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A day to mark and ponder

Yesterday was NZ Earth Overshoot Day – a sobering day for those who take climate change seriously.

It was an opportunity – not yet widely observed – to make a commitment to sustainability – as individuals and by the country as a whole.

It is a time to commit to changing wasteful habits, seek out innovative solutions and campaign for a much greater emphasis on sustainability. Earth Overshoot Day, first established in 2006 by the Global Footprint Network, is also an opportunity to deepen our awareness and understanding of our planet’s resources.

Overshoot Day is the estimated date when humanity’s demand for ecological resources in a given year exceeds what Earth can regenerate over that same year. As more scientists agree, this is leading inexorably to earth’s sixth mass extinction. And not caused, as previous extinctions were, by space rocks or lava-belching volcanoes – but by us.

Different countries have their Overshoot Day at different times, but one date is established each year for the world to show how quickly we are burning through the planet’s living things [plants, animals, organisms] and the lack of balance with climate, water, etc.

Beside the growing, almost daily, news of the ravages of climate change, the annual Overshoot calculation shows dramatically how quickly we are using resources much more quickly than our planet’s ability to regenerate them.

Since 2006 the date has moved steadily earlier in the year. It was December 19 in 2006, and August 2 in 2023.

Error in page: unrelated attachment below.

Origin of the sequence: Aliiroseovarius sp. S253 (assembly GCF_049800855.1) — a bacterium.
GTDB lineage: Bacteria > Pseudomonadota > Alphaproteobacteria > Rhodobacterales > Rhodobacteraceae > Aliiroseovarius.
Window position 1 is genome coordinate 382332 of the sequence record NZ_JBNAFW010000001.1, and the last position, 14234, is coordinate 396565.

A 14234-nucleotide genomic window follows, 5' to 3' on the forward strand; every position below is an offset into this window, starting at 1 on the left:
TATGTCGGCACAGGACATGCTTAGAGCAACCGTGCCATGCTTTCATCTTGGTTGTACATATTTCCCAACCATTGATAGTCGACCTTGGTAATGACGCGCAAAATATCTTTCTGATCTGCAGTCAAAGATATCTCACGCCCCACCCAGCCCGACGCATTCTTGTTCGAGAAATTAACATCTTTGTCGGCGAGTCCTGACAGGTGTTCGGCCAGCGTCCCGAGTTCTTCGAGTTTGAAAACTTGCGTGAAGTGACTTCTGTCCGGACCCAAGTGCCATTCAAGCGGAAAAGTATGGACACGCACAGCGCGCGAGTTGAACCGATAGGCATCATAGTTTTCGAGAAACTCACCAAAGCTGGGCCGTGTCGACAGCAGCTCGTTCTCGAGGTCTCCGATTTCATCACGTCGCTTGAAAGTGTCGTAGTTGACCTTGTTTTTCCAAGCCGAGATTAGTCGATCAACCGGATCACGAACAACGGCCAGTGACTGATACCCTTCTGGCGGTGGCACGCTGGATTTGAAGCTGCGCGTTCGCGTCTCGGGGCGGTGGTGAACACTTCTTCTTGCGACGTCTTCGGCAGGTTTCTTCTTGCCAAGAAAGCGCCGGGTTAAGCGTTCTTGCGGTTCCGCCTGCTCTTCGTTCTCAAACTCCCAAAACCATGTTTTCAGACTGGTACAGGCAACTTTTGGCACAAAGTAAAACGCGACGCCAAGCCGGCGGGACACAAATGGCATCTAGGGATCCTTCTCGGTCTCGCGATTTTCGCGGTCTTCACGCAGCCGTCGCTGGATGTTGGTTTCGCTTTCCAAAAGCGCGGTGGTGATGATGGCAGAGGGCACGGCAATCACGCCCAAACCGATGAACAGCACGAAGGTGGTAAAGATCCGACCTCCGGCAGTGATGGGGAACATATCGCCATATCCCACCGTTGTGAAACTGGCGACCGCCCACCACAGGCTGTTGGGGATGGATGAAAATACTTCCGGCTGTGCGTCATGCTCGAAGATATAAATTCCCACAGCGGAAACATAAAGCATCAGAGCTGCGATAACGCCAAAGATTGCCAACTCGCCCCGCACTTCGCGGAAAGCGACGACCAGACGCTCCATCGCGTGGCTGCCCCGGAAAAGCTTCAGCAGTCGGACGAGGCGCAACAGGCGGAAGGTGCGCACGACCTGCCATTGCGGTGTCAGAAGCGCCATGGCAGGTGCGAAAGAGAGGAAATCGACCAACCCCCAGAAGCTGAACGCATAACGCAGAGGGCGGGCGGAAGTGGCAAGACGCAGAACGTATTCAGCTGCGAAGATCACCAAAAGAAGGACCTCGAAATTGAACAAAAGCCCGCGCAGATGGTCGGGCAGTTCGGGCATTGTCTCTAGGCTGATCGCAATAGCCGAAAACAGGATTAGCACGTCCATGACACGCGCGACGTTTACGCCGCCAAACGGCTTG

Technological advances during the last 50 years have moved even faster than our worryingly ever-increasing ecological deficit. It was in 1963 that Yuri Gagarin made the first very short flight into space; today we’re plotting for people to land on Mars. Some of the advances in technology can be used to blunt the worst effects of climate change. But it can never be the whole answer.

First, there has to be the political will in New Zealand and worldwide to change the most fundamental aspects of government policy. Here, for the most powerful political parties to both the right and left, virtually all their thinking is based on the unshakeable belief that continual growth is the key answer to economic challenges, and it has become the cornerstone of both electioneering and decision-making. Yet this mantra, and the grandiose projects that spring from the unwavering certainty that accompanies it, will inevitably worsen the situation.

Yet, there is another way and the covid-19 pandemic showed this dramatically. In 2020, the Overshoot Day actually retreated for the first time since 2006. There was a significant move back from the 2019 date of 29 July to 22 August, as the world briefly paused its helter-skelter pursuit of growth.

That’s why Earth Overshoot Day, which is again creeping earlier every year, is important to mark and ponder. In Wairarapa, the recently initiated TakeTheJump programme shows how individuals can make a difference. It emphasises: keeping electronic devices for at least seven years; walking or biking, carpooling and using public transport; eating more locally produced, plant-based food; second-hand shopping; and local holidays.

2 COMMENTS

  1. No more saving the world by NEW ZEALAND. We make 0.0001 percent of the earth 🌎 population just a tiny fraction. We import from countries that Population means NOTHING so wearing? Driving vehicles? And other products from them must make you A????.

    • By your same logic fire fighters should stop saving lives, only 0.002 percent of NZ are firefighters.
      Lighting a fire doesn’t make you a A????
      Just like purchasing things and driving a car doesn’t make you a A????

      But being reckless and not considering the impact we make on others does.
      Every little bit will help, and fostering an attitude of contributing that little bit by everyone will make a positive impact

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